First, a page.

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Re: [PEN-TEST] Testing a "rogue site"
From: Rich Richenberg <rrichenb () PEREGRINE COM>
Date: Fri, 8 Sep 2000 10:56:16 -0700

Mike,
Perhaps it would be a good idea to contact an IDS vendor (ISS comes to mind)
and have them demo their product to you by scanning the target machines for
vulnerabilities. You might also want to take advantage of free trials from
other vendors like eeye (retina). Since it can be done acroos the Internet,
you won't need to physically be at the machine - though it might be a good
idea to have your point man there standing by to monitor.

As a side note, one of the biggest challenges in security is to get the
customer - in this case the decision-makers at your company and the offices
you are bringing into the fold - to want to do the right thing. Even if you
are successful in "mak(ing) them buy a firewall," that's only one step
(albeit an important one. A better goal might be to get them to want to buy
a firewall - and use it properly. If you can do that, the next steps of
perfroming vulnerability assessments and getting real-time IDS in placew
will be much easier.

Rich Richenberg
Technical Security Manager
Peregrine Systems, Inc.

-----Original Message-----
From: Kelly, Mike [mailto:Mike_Kelly () RYDER COM]
Sent: Friday, September 08, 2000 6:29 AM
To: PEN-TEST () SECURITYFOCUS COM
Subject: [PEN-TEST] Testing a "rogue site"


 Hi folks!

 I've got an interesting scenario/case study  here.

Very recently, there was a slight organizational change in our company and
two
out of town sites became added to our "circle of responsibility". Although
they
were added, company politics prevents us from dictating any IT policy to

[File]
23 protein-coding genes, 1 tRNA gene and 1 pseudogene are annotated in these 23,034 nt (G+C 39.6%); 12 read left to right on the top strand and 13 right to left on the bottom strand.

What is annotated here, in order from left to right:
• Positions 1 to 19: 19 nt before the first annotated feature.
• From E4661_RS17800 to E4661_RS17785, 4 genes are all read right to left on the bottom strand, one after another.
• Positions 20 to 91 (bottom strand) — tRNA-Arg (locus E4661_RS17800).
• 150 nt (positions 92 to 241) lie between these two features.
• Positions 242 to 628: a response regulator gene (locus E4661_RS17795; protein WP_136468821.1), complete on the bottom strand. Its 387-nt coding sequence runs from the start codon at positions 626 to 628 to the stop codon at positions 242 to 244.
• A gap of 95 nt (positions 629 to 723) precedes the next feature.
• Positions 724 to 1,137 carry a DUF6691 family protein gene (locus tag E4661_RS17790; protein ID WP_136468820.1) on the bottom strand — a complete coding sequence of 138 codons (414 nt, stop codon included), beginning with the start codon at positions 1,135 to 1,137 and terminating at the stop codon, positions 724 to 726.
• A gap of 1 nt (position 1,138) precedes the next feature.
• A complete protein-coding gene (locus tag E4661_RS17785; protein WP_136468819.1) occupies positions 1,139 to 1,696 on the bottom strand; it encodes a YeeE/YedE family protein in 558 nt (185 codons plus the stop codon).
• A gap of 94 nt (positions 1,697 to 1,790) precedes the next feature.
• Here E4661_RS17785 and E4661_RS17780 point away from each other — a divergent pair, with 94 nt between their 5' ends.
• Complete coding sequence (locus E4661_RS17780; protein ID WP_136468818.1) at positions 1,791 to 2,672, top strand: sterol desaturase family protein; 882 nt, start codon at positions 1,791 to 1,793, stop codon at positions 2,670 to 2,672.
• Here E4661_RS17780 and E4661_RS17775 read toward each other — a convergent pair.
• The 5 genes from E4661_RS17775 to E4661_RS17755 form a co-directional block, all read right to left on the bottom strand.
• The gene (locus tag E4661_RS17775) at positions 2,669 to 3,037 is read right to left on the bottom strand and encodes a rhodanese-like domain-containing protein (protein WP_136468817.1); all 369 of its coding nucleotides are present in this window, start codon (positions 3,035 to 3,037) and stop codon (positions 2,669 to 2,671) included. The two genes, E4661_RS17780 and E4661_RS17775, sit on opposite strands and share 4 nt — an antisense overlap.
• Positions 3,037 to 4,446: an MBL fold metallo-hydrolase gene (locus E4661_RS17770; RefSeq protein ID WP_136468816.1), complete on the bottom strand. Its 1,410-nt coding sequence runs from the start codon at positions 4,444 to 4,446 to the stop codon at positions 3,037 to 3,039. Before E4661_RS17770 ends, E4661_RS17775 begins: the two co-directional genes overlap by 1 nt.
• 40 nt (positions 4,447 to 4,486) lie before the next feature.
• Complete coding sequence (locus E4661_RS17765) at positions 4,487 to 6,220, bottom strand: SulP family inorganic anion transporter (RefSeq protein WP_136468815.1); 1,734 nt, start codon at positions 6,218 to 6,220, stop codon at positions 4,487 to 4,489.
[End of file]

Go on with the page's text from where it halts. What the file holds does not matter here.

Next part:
these
new sites.

 One of the sites has just found itself an ISP. There is no firewall between
the
site's network and the rest of the Internet. Just a NT PDC Server.
All of this was done without consulting our IT department, and the politics
of
the situation has allowed them to do this. Fortunately, they are not tied
into
our network just yet.

 Anyway. I was named Security Manager last year for no other reason than I
have
a greater interest in network security than most of the people here.  (Now
you've seen my entire set of credentials.) I've been asked to determine any
vunerablity on the server at the new site so a report can be delivered to
the
CEO regarding what is going on down there.

 I've managed to get the IP address of this site and run some port scans.
I've
found 3 telnet ports (port 23), 1 ftp port (port 21) and 1 port 80. There
are 10
addresses responding to pings and I'm guessing that at least one of them is
an
HP 4000 print server. (That was the FTP port)

Connecting to port 23 doesn't give you any information about the OS or
anything.
Connecting to the FTP port (anonymously!) lets you see inside the HP 4000
printer server. Port 80 is on the same machine as the FTP port, so I'm
comfortable in assuming that it is there for remote administration of the HP
4000. Port 80 is on the printer server as well and it's there for remote
administration. I don't think they have set passwords on the print server; I
looked at the tab marked security and it looks like it's still waiting to
see
it's first administrative password. (concluded thusly because the lines for
"old
password" are grayed out and inactive)

 The only real holes I've found are on the printer server. I haven't really
tried doing anything other than connections on the telnet ports.

I suspect that someone from the ISP must have "hardened" or at least
inspected
the PDC a little because the VNC service seems to have been turned off.

I also know that the PDC is running NT 4, Service Pack 6.

If you were me, which way would you look next? Physical access is impossible
as
they are probably an 8 hour flight from here.  I've had thoughts about
arranging
for one of the IT guys there to stand by the server on a weekend while I try
and
Smurf it, but I'm not really excited about doing that if I can help it.
 We want to be able to make the case to the Boss that someone should have
bought
a firewall (we're a CISCO shop and we use PIX here) before getting online.
And then we want to make them buy a firewall.

Thanks folks,

Mike Kelly


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